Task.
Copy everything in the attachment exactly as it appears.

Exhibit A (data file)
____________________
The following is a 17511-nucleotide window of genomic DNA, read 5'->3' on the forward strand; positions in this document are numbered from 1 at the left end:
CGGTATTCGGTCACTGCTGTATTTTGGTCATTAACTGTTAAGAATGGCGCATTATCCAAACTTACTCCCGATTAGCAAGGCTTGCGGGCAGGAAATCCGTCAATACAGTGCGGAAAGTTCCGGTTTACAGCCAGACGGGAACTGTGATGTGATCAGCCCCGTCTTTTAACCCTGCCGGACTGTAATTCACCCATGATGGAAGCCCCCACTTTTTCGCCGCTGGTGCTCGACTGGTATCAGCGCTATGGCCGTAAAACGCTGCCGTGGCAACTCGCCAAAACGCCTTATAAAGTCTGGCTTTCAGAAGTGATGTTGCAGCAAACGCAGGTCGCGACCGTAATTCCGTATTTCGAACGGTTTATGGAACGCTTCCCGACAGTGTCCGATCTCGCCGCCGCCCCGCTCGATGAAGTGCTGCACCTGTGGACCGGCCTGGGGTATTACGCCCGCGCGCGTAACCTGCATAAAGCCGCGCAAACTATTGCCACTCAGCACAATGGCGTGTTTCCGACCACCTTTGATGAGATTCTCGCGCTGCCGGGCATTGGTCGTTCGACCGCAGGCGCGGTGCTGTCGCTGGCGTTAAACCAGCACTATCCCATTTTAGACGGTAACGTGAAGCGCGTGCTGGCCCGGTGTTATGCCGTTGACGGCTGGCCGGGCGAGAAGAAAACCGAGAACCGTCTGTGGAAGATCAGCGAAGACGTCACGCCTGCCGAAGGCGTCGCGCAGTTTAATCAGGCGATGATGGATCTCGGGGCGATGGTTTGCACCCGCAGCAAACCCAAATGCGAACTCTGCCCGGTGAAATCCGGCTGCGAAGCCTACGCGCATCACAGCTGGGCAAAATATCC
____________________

The following is a 17511-nucleotide window of genomic DNA, read 5'->3' on the forward strand; positions in this document are numbered from 1 at the left end:
CGGTATTCGGTCACTGCTGTATTTTGGTCATTAACTGTTAAGAATGGCGCATTATCCAAACTTACTCCCGATTAGCAAGGCTTGCGGGCAGGAAATCCGTCAATACAGTGCGGAAAGTTCCGGTTTACAGCCAGACGGGAACTGTGATGTGATCAGCCCCGTCTTTTAACCCTGCCGGACTGTAATTCACCCATGATGGAAGCCCCCACTTTTTCGCCGCTGGTGCTCGACTGGTATCAGCGCTATGGCCGTAAAACGCTGCCGTGGCAACTCGCCAAAACGCCTTATAAAGTCTGGCTTTCAGAAGTGATGTTGCAGCAAACGCAGGTCGCGACCGTAATTCCGTATTTCGAACGGTTTATGGAACGCTTCCCGACAGTGTCCGATCTCGCCGCCGCCCCGCTCGATGAAGTGCTGCACCTGTGGACCGGCCTGGGGTATTACGCCCGCGCGCGTAACCTGCATAAAGCCGCGCAAACTATTGCCACTCAGCACAATGGCGTGTTTCCGACCACCTTTGATGAGATTCTCGCGCTGCCGGGCATTGGTCGTTCGACCGCAGGCGCGGTGCTGTCGCTGGCGTTAAACCAGCACTATCCCATTTTAGACGGTAACGTGAAGCGCGTGCTGGCCCGGTGTTATGCCGTTGACGGCTGGCCGGGCGAGAAGAAAACCGAGAACCGTCTGTGGAAGATCAGCGAAGACGTCACGCCTGCCGAAGGCGTCGCGCAGTTTAATCAGGCGATGATGGATCTCGGGGCGATGGTTTGCACCCGCAGCAAACCCAAATGCGAACTCTGCCCGGTGAAATCCGGCTGCGAAGCCTACGCGCATCACAGCTGGGCAAAATATCC